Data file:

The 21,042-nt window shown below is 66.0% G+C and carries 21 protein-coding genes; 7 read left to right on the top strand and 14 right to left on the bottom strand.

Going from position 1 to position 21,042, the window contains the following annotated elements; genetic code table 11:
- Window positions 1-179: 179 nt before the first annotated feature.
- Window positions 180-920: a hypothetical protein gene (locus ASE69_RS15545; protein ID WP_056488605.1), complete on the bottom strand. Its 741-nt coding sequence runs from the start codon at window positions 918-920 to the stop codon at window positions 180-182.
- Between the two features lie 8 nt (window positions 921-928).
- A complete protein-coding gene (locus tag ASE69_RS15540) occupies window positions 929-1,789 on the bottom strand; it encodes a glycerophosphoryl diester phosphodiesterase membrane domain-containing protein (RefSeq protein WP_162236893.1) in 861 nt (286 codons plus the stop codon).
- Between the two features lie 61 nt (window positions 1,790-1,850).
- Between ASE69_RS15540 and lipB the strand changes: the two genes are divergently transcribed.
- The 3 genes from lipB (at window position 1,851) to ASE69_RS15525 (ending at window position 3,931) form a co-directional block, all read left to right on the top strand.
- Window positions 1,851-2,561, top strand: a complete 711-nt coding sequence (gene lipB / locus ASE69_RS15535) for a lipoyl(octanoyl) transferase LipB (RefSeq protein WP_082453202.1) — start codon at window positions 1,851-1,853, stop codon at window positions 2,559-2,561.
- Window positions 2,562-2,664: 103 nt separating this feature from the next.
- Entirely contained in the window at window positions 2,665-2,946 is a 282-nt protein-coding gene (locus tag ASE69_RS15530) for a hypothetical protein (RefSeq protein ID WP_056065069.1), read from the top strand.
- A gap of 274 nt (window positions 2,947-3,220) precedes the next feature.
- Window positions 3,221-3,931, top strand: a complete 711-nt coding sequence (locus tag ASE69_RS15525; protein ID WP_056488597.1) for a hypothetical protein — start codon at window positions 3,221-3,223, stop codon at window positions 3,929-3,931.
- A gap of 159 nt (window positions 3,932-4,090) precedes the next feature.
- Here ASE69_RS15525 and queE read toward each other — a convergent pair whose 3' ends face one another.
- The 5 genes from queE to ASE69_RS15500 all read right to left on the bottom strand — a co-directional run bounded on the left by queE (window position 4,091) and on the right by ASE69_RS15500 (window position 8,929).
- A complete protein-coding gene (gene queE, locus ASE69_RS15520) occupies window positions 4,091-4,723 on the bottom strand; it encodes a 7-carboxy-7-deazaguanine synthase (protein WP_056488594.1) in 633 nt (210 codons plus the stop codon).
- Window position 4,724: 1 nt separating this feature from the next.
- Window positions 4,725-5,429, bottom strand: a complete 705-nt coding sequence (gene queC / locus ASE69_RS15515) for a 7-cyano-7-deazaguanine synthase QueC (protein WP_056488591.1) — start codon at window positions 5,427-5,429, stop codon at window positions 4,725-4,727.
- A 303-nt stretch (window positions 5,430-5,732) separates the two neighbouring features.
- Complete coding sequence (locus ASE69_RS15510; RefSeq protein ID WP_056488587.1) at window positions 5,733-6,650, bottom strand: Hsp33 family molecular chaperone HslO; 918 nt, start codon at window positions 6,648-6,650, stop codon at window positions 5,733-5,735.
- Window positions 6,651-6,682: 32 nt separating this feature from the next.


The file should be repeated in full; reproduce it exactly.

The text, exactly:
The 21,042-nt window shown below is 66.0% G+C and carries 21 protein-coding genes; 7 read left to right on the top strand and 14 right to left on the bottom strand.

Going from position 1 to position 21,042, the window contains the following annotated elements; genetic code table 11:
- Window positions 1-179: 179 nt before the first annotated feature.
- Window positions 180-920: a hypothetical protein gene (locus ASE69_RS15545; protein ID WP_056488605.1), complete on the bottom strand. Its 741-nt coding sequence runs from the start codon at window positions 918-920 to the stop codon at window positions 180-182.
- Between the two features lie 8 nt (window positions 921-928).
- A complete protein-coding gene (locus tag ASE69_RS15540) occupies window positions 929-1,789 on the bottom strand; it encodes a glycerophosphoryl diester phosphodiesterase membrane domain-containing protein (RefSeq protein WP_162236893.1) in 861 nt (286 codons plus the stop codon).
- Between the two features lie 61 nt (window positions 1,790-1,850).
- Between ASE69_RS15540 and lipB the strand changes: the two genes are divergently transcribed.
- The 3 genes from lipB (at window position 1,851) to ASE69_RS15525 (ending at window position 3,931) form a co-directional block, all read left to right on the top strand.
- Window positions 1,851-2,561, top strand: a complete 711-nt coding sequence (gene lipB / locus ASE69_RS15535) for a lipoyl(octanoyl) transferase LipB (RefSeq protein WP_082453202.1) — start codon at window positions 1,851-1,853, stop codon at window positions 2,559-2,561.
- Window positions 2,562-2,664: 103 nt separating this feature from the next.
- Entirely contained in the window at window positions 2,665-2,946 is a 282-nt protein-coding gene (locus tag ASE69_RS15530) for a hypothetical protein (RefSeq protein ID WP_056065069.1), read from the top strand.
- A gap of 274 nt (window positions 2,947-3,220) precedes the next feature.
- Window positions 3,221-3,931, top strand: a complete 711-nt coding sequence (locus tag ASE69_RS15525; protein ID WP_056488597.1) for a hypothetical protein — start codon at window positions 3,221-3,223, stop codon at window positions 3,929-3,931.
- A gap of 159 nt (window positions 3,932-4,090) precedes the next feature.
- Here ASE69_RS15525 and queE read toward each other — a convergent pair whose 3' ends face one another.
- The 5 genes from queE to ASE69_RS15500 all read right to left on the bottom strand — a co-directional run bounded on the left by queE (window position 4,091) and on the right by ASE69_RS15500 (window position 8,929).
- A complete protein-coding gene (gene queE, locus ASE69_RS15520) occupies window positions 4,091-4,723 on the bottom strand; it encodes a 7-carboxy-7-deazaguanine synthase (protein WP_056488594.1) in 633 nt (210 codons plus the stop codon).
- Window position 4,724: 1 nt separating this feature from the next.
- Window positions 4,725-5,429, bottom strand: a complete 705-nt coding sequence (gene queC / locus ASE69_RS15515) for a 7-cyano-7-deazaguanine synthase QueC (protein WP_056488591.1) — start codon at window positions 5,427-5,429, stop codon at window positions 4,725-4,727.
- A 303-nt stretch (window positions 5,430-5,732) separates the two neighbouring features.
- Complete coding sequence (locus ASE69_RS15510; RefSeq protein ID WP_056488587.1) at window positions 5,733-6,650, bottom strand: Hsp33 family molecular chaperone HslO; 918 nt, start codon at window positions 6,648-6,650, stop codon at window positions 5,733-5,735.
- Window positions 6,651-6,682: 32 nt separating this feature from the next.